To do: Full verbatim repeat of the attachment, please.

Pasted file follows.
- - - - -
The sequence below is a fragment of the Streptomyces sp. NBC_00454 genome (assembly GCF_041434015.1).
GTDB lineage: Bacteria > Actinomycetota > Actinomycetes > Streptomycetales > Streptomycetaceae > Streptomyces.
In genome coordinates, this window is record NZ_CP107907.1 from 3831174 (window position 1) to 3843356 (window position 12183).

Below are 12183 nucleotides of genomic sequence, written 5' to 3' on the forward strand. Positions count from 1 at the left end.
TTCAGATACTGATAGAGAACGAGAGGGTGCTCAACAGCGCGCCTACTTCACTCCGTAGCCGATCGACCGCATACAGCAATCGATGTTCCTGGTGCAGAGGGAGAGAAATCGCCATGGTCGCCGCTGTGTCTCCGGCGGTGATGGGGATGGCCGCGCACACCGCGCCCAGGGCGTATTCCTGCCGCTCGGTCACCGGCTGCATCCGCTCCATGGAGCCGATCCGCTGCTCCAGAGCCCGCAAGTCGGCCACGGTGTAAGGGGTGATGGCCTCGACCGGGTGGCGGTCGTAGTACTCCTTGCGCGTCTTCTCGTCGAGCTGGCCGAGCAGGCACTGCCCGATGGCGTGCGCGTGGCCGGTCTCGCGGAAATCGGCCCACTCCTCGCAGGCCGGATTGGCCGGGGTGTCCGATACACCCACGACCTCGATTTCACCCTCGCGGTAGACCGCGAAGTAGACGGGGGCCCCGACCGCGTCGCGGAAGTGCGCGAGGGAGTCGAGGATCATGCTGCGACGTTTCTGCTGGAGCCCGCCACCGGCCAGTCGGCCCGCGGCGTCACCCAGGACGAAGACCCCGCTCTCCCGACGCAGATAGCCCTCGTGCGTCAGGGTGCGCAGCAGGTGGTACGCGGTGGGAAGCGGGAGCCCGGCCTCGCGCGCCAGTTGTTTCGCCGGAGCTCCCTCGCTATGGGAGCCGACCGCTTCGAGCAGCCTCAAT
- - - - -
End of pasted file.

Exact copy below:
The sequence below is a fragment of the Streptomyces sp. NBC_00454 genome (assembly GCF_041434015.1).
GTDB lineage: Bacteria > Actinomycetota > Actinomycetes > Streptomycetales > Streptomycetaceae > Streptomyces.
In genome coordinates, this window is record NZ_CP107907.1 from 3831174 (window position 1) to 3843356 (window position 12183).

Below are 12183 nucleotides of genomic sequence, written 5' to 3' on the forward strand. Positions count from 1 at the left end.
TTCAGATACTGATAGAGAACGAGAGGGTGCTCAACAGCGCGCCTACTTCACTCCGTAGCCGATCGACCGCATACAGCAATCGATGTTCCTGGTGCAGAGGGAGAGAAATCGCCATGGTCGCCGCTGTGTCTCCGGCGGTGATGGGGATGGCCGCGCACACCGCGCCCAGGGCGTATTCCTGCCGCTCGGTCACCGGCTGCATCCGCTCCATGGAGCCGATCCGCTGCTCCAGAGCCCGCAAGTCGGCCACGGTGTAAGGGGTGATGGCCTCGACCGGGTGGCGGTCGTAGTACTCCTTGCGCGTCTTCTCGTCGAGCTGGCCGAGCAGGCACTGCCCGATGGCGTGCGCGTGGCCGGTCTCGCGGAAATCGGCCCACTCCTCGCAGGCCGGATTGGCCGGGGTGTCCGATACACCCACGACCTCGATTTCACCCTCGCGGTAGACCGCGAAGTAGACGGGGGCCCCGACCGCGTCGCGGAAGTGCGCGAGGGAGTCGAGGATCATGCTGCGACGTTTCTGCTGGAGCCCGCCACCGGCCAGTCGGCCCGCGGCGTCACCCAGGACGAAGACCCCGCTCTCCCGACGCAGATAGCCCTCGTGCGTCAGGGTGCGCAGCAGGTGGTACGCGGTGGGAAGCGGGAGCCCGGCCTCGCGCGCCAGTTGTTTCGCCGGAGCTCCCTCGCTATGGGAGCCGACCGCTTCGAGCAGCCTCAAT